The good, the bad and the way forward: how UK universities should respond to REF results

How should UK universities respond if their REF results are good, bad or offer a mixed picture? New pro vice-chancellor for research Heather Widdows shares her advice

Heather Widdows's avatar
University of Birmingham
11 May 2022
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Don’t let the REF tail wag the academic dog

3 minute read
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As a pro vice-chancellor of research who is relatively new to the post, preparing for the UK Research Excellence Framework (REF) results is a mixed bag.

On the one hand, if it goes well it provides a really strong foundation and dramatically opens up what I can do going forward. REF not only matters for league tables, but for how a university feels, the spring in the step of the academics, the confidence about pushing the boundaries of research, striving to do better, being viewed among the best global institutions.

On the other hand, if it goes badly it will be an uphill climb to reinvigorate researchers, support and enable them, recognising the challenges many have faced over the past few years. It will also – and as a pro vice-chancellor of research this can’t be ignored – pull down the rankings, with the implications that has for attracting the best staff and students, and for winning our share of research income. While it strictly wasn’t on my watch, it will profoundly shape what I can do.

If REF results are excellent...

If the REF results are fabulous, institutions need to capitalise on these. Some benefits will be automatic, because the REF feeds directly into national league tables and indirectly – through quality publications and reputation – into international league tables. Other benefits will need a longer view to be fully realised, requiring strategy and planning to build on areas of strength and to continue to deliver world-class research. There will also be ongoing pressure, as the funding climate changes, to show why research matters.

If REF results are disappointing...

If the REF results are disappointing, then institutions have to respond by owning where they are and examining how they can grow going forward. Unlike other metrics, REF stays in place for a long time – several years – which matters to reputation, especially in the UK, and to Research England’s quality-related funding. But it is only one source of data, and between now and the next REF, disappointed institutions need to build research excellence using annual metrics of publication data and extending and measuring impact, to be sure that their results at the next REF (if there is one) will not be disappointing.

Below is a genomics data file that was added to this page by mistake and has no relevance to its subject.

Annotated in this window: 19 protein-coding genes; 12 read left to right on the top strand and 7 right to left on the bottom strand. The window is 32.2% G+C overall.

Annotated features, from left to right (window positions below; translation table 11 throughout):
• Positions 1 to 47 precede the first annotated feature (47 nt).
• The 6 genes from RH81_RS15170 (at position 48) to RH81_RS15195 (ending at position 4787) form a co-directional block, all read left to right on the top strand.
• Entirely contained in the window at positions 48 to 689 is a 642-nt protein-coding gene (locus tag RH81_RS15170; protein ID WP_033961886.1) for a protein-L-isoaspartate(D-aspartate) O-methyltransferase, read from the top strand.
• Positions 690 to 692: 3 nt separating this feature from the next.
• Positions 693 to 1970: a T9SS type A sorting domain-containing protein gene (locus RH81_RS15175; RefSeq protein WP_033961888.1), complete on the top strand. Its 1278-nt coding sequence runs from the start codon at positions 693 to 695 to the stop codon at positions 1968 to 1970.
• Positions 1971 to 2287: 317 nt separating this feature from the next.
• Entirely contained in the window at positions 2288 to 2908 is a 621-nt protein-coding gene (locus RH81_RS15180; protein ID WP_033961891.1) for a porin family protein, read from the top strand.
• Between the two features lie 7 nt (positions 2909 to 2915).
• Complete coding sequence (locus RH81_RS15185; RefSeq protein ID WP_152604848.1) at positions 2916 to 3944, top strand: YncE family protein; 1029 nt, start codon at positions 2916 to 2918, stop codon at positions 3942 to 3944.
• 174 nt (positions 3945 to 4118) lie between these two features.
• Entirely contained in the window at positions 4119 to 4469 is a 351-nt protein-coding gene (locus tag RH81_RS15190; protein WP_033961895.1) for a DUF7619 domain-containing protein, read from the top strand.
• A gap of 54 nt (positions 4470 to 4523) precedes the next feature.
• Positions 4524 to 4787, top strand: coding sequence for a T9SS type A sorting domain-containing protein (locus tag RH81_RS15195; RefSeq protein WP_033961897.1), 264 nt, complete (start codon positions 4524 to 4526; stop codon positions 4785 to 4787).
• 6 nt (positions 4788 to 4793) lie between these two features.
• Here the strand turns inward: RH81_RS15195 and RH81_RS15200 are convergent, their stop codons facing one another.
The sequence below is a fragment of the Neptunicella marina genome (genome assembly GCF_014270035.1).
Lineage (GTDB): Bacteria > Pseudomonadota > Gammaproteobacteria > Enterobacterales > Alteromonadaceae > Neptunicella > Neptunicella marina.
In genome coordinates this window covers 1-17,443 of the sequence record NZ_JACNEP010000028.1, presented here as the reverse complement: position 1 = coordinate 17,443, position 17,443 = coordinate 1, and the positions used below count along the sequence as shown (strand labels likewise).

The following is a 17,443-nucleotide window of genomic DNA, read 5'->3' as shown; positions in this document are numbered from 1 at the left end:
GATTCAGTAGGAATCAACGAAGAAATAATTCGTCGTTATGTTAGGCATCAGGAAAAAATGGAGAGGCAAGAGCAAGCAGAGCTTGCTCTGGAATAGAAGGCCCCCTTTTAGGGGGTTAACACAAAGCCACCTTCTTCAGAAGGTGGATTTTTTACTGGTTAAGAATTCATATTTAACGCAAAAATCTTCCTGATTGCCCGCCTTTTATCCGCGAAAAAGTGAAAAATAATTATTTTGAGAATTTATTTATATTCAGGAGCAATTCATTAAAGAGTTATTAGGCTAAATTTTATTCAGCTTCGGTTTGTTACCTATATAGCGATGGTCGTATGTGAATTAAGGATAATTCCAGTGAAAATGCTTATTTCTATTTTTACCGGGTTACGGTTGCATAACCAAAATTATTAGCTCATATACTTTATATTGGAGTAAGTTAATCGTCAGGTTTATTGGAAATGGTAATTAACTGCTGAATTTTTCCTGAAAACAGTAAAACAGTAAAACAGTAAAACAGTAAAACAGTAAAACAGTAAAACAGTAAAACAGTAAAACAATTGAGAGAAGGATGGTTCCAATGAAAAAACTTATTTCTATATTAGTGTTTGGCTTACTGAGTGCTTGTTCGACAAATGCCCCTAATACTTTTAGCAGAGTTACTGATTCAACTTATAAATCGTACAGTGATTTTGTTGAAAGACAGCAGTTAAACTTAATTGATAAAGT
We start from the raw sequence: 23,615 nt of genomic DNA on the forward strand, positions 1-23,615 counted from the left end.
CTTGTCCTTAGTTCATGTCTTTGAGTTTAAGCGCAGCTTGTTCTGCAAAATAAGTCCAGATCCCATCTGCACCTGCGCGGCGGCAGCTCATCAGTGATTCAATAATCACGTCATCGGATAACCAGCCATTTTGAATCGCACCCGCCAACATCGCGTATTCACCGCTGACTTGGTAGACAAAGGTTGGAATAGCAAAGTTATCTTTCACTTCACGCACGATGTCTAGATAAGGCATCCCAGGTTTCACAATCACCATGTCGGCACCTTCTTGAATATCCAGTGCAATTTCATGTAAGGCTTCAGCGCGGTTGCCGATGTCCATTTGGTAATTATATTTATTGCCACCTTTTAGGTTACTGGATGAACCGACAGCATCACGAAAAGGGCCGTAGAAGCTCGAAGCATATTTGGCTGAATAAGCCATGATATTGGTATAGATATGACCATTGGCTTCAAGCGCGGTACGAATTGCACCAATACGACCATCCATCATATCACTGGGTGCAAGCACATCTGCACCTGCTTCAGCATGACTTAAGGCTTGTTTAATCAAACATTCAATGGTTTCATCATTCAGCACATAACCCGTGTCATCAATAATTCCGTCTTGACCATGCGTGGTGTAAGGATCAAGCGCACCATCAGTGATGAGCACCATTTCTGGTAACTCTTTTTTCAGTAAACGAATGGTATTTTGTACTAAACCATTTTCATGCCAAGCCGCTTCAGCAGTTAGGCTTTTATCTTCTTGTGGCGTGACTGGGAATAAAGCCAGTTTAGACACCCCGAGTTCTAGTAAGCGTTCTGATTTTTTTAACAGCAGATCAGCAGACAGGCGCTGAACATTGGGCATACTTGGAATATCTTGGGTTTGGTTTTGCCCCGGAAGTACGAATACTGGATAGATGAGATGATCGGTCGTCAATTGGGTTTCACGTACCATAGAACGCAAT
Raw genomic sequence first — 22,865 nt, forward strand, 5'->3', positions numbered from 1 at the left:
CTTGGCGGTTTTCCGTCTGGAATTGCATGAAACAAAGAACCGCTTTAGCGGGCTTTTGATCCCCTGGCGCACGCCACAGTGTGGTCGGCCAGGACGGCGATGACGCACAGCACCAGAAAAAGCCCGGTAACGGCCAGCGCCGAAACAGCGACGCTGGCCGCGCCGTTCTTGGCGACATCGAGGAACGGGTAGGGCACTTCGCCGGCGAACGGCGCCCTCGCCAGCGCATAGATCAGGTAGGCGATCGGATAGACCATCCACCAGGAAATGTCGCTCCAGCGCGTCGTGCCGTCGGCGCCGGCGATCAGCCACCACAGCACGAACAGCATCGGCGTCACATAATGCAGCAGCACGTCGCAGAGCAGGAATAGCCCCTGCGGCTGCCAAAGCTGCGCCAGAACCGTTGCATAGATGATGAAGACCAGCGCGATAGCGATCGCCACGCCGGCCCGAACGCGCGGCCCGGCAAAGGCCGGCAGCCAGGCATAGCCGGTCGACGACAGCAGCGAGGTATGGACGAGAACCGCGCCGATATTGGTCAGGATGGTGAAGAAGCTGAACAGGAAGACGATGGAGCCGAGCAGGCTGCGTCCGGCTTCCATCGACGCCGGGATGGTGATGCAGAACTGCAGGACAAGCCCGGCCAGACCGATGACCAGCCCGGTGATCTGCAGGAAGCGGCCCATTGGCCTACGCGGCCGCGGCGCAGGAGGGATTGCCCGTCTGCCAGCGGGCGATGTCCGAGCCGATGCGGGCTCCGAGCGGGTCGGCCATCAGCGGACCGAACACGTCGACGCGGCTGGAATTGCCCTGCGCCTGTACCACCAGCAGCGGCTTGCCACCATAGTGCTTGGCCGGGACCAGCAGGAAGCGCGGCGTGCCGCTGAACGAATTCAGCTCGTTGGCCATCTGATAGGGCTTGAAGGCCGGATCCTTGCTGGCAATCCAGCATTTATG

A focus on collective efforts to support quality research

Crucially though, what really matters is not measurement but doing research that makes a difference and, as a sector, UK higher education produces research of extraordinary quality.

The likelihood for most institutions is that some research areas will have done well – better than they expect and be buoyed up – while others will be disappointed. The most important thing as pro vice-chancellor of research is to manage the process and make sure the university remembers that it is a community of creative researchers who collectively deliver research and education.

We need to play as a team, behave as colleagues, foster a culture of support not blame, and celebrate success without triumphalism. And, once the dust has settled, take a very honest look at the results to learn for the future. These are the kinds of questions I will be asking:

  • How do our predicted grades compare with our actual grades? As this tells me something about how well our academics understand quality in their own disciplines.
  • How do the REF data compare with other data? Are we strong in REF in the same areas where we are strong in grant income and for teaching?
  • How does our internal view of where our strengths lie fit with what the REF, as an external measure of quality, tells us?
  • Where is our environment and culture strong? How can we share best practice?
  • Where did our impact do well? How can we build real impact that transforms the cultural, social and economic world for the better? How can we share these stories more effectively; stories that show why universities really matter and not just for REF purposes?

I will check in with my fellow pro vice-chancellors for research because REF is a driver of quality and the UK punches above its weight in research. While we need to think about how our individual institutions have done, we should also work together as a sector for better results. Too often universities are internally focused, thinking only about our institutions and forgetting the world outside. Higher education is not separate from the rest of society, and we need to communicate what we do, as a sector, and why it matters to the world. To do this well, universities need to focus on how to cooperate better to deliver more, rather than focusing on how we perform against each other.

Heather Widdows is pro vice-chancellor for research and knowledge exchange at the University of Birmingham. 

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